Undead. Animated with Magic, specially prepared Undead have their own LFDs. Upon Casting Animate Dead, the Caster chooses how Much LFDs to grant it from his "storage" or his own Life Force. Each LFD a Zombie can operate for 1 Day, a Skeleton costs 2 LFDs to operate 1 day. If they
Raising Characters from the Dead. Raise Dead costs WAY more, but is still possible. casting the spell has its cost in Life Force Years.
All these are ON TOP of the current affects, limitations, and costs of the spells.
other Abilities that Cost LFD.
All other sp and su abilities that mimic or just like a spell is as though the character is casting that spell.
Cleric's Turn/Rebuke Undead. Clerics HD in LFDs
Bard's SU abilities. Cost equals Skill Ranks in LFDs
Paladin's Smite 1LFD
Paladin's Laying of Hands HD in LFD
Paladin's Aura of Courage 6 LFD (casting remove fear)
Paladin's Summon Mount 6 LFD (casting summon monster)
Paladin's Detect Evil 1 LFD
Summon Familiar 30 LFD
Druids Wildshape 6 LFDs (like casting Alterself)
Thousand Faces 1LDF (Disguise self)
Monks - I decided that these don't cost any LFD since the SU abilities are so stretched out like Quivering Palm and Empty Body.
5th Level wizard with Int 15
4+20+30+15 = 69 LFDays if a wizard spends all his spells that day. thats 2 months of life force.
5th level sorcerer with Cha 15
6+35+50 = 91 Life Force Days!
5th Level Cleric Wis 15
4+25+40+30 =99 LFD
Casting Limited Wish
CL13*7 = 91
91 + 3000 (300xp x 10)
3091 = 8.4 years!
CL17*9 = 153
153 + 50,000 (5000 x 10) = 50153 days
So a Human Wizard that has been able to keep his physical condition at 15 needs to burn his 55 years and another 83 years off from some source. Possibly a Rite of Sacrifice killing 4 other CON 10 people who willing volunteer it or when forced from some weakened thrall.
Long-Lived Races . Long lived Races can use magic more often, which screws short lived humanoids... or encourages them to enslave longer lived races for "batteries". One captured elf, will last power 5 lifetimes, if bled at a sustained rate.
Next Problem: ALIGNMENTS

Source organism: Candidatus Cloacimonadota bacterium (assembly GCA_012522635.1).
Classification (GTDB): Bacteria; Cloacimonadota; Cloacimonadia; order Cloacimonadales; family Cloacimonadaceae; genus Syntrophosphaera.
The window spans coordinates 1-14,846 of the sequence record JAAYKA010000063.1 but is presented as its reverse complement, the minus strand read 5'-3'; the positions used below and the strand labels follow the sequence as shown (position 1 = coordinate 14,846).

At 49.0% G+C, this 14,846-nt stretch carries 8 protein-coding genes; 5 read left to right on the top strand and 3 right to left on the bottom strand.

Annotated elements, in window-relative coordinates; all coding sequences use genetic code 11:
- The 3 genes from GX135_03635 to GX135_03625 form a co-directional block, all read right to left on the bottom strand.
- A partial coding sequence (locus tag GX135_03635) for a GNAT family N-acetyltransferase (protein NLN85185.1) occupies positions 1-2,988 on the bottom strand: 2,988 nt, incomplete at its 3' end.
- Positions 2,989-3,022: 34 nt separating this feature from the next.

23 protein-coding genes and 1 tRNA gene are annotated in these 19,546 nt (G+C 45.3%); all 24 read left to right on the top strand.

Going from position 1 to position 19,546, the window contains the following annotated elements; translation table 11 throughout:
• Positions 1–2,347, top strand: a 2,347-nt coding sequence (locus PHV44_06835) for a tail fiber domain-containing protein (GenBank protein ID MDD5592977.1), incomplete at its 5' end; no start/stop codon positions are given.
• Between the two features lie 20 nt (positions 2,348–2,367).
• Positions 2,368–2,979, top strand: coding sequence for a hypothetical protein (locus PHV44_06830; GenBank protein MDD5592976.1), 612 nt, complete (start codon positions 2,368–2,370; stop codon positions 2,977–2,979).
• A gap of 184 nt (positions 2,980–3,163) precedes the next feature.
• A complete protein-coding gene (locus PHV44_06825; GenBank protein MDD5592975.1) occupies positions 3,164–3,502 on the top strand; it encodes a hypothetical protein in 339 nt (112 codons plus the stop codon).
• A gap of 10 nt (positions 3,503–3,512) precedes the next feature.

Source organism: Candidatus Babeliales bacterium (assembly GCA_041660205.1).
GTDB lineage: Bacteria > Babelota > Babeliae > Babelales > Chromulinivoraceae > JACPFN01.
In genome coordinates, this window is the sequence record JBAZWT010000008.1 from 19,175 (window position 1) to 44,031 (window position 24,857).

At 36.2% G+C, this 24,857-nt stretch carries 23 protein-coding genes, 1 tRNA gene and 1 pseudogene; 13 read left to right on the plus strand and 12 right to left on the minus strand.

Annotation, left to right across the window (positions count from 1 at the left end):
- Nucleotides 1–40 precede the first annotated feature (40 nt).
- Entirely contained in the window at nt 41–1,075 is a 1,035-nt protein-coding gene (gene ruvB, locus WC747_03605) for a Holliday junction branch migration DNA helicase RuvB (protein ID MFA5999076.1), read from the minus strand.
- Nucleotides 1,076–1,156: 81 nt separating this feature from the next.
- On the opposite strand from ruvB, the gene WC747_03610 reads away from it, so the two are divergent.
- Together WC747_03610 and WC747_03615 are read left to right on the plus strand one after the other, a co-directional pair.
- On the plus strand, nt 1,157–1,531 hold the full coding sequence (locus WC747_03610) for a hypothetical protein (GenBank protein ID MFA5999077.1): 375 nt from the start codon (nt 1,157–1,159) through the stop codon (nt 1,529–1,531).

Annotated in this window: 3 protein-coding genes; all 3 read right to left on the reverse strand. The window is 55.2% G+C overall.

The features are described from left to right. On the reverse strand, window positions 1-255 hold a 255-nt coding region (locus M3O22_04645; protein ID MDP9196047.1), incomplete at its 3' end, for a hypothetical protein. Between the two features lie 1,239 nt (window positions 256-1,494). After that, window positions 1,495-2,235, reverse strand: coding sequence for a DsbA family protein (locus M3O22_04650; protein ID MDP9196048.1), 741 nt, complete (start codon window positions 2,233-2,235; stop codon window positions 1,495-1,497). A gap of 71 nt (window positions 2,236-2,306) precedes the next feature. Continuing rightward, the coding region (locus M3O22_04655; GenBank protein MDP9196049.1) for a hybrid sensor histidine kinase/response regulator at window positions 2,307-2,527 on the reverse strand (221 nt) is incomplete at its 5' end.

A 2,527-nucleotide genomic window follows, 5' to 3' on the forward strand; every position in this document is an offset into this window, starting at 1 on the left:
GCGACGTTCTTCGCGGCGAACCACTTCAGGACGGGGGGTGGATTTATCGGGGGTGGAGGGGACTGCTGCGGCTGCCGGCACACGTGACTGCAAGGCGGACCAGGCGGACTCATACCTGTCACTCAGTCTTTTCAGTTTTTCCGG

Dnd without Alignments. What is so bad about players, who have to define their character's outside alignments? Well there is a bit more ethics and awareness of moral awareness required when looking at actions when there is no alignment.
mechanically speaking, spells and abilities that depend on alignment start getting complicated. it doesn't have to be, in my opinion. True Names can help narrow protection and detection spells a bit. Assassins, Paladins and Anti-Paladins become problems since the system has a black and white approach to actions.
Remove Alignment restrictions to paladins and they become pretty peculiar. They are a class that are accountable to the GM, an all knowing and being that will immediately act on any transgression. there are some serious thinking to do if there IS a diety, particularly when they depend on the worship of followers, are not omnescient, let tragedy befall both "good" and "bad" people etc. etc... There is so much rational baggage if there is an Omniscient person that makes everyone accountable to their actions that it makes the world predictable and unreal.
Remove the Omniscient Accountability and the patronage (which removes the magical abilities), and you have is a well educated fighter, capable of sorting out complex ethical and moral decisions better than the average person... something like Roy in Order of the Stick.
What can replace the Paladin's special abilities? How about ranger amount of skills (6 + int modifier) x 4. What happens is the paladin becomes the more educated figther, able to handle logistics, statecraft, and warcraft. A character formidable in court, among the common folk, as well as in the battle field.
Will this sell to players? Heck NO! only a total RP nerd will find this interesting. Remove the black and white and you have to think about actions more. This means no more: demonetization of opponents, players are required to make searching questions about the complex context of the situation AND WORSE, Empathize with their enemies.